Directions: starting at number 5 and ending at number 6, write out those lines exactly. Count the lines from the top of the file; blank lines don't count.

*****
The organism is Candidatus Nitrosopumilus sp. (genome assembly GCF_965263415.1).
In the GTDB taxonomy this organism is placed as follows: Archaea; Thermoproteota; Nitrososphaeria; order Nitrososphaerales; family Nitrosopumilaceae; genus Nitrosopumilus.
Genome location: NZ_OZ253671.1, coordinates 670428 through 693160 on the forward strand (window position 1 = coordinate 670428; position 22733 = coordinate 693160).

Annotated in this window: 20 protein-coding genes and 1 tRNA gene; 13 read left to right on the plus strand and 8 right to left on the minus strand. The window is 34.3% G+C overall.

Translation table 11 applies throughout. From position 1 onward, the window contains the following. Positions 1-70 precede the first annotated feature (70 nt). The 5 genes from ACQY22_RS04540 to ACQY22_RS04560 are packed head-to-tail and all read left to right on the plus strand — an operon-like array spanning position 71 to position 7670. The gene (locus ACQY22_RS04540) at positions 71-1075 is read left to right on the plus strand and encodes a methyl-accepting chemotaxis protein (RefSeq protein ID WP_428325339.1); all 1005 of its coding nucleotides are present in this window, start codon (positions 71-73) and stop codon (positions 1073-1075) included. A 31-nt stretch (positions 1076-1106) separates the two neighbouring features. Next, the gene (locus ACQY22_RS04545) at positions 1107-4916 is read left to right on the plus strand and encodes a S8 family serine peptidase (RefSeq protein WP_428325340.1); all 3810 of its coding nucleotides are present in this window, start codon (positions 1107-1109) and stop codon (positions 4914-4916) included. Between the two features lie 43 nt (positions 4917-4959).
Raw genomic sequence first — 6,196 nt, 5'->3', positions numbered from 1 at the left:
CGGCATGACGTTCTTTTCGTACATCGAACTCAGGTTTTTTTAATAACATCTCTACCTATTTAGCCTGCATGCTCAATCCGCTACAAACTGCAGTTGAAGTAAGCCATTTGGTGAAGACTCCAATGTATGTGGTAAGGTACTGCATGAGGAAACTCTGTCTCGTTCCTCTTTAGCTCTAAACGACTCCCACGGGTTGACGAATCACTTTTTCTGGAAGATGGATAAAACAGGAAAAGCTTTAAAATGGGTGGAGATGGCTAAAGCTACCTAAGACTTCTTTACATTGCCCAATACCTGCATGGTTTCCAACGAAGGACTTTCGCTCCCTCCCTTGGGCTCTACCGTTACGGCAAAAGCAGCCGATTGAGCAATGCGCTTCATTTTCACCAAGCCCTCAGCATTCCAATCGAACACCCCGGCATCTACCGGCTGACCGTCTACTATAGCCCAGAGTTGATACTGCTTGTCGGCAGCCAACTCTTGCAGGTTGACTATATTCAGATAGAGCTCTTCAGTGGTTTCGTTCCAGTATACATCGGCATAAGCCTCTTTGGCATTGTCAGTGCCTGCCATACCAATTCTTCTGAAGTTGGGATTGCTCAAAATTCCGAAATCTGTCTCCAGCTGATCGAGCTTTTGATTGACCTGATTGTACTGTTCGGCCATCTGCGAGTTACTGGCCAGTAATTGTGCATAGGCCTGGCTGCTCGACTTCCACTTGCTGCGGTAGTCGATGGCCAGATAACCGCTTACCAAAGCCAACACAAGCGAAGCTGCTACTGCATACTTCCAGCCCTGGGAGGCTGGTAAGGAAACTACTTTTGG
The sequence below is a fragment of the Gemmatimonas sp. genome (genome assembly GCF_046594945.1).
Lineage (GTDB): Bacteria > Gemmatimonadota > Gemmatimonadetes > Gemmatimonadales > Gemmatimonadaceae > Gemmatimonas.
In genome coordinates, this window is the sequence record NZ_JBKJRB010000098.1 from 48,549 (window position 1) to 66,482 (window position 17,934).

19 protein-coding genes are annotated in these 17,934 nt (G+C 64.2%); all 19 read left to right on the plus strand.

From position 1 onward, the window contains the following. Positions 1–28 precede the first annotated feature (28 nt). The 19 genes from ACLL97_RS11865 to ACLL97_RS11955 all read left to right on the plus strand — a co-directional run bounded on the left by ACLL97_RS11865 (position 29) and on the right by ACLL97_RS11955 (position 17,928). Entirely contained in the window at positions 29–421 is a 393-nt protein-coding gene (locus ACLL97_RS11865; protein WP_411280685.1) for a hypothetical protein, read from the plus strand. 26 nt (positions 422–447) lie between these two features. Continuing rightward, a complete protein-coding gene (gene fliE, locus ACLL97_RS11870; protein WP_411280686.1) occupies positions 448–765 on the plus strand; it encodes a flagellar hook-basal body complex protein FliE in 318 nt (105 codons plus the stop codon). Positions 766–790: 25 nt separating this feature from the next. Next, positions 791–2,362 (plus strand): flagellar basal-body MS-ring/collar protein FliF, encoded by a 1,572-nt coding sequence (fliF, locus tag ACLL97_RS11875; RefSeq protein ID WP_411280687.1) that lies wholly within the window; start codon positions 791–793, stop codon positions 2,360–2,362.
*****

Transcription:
Translation table 11 applies throughout. From position 1 onward, the window contains the following. Positions 1-70 precede the first annotated feature (70 nt). The 5 genes from ACQY22_RS04540 to ACQY22_RS04560 are packed head-to-tail and all read left to right on the plus strand — an operon-like array spanning position 71 to position 7670. The gene (locus ACQY22_RS04540) at positions 71-1075 is read left to right on the plus strand and encodes a methyl-accepting chemotaxis protein (RefSeq protein ID WP_428325339.1); all 1005 of its coding nucleotides are present in this window, start codon (positions 71-73) and stop codon (positions 1073-1075) included. A 31-nt stretch (positions 1076-1106) separates the two neighbouring features. Next, the gene (locus ACQY22_RS04545) at positions 1107-4916 is read left to right on the plus strand and encodes a S8 family serine peptidase (RefSeq protein WP_428325340.1); all 3810 of its coding nucleotides are present in this window, start codon (positions 1107-1109) and stop codon (positions 4914-4916) included. Between the two features lie 43 nt (positions 4917-4959).
Raw genomic sequence first — 6,196 nt, 5'->3', positions numbered from 1 at the left: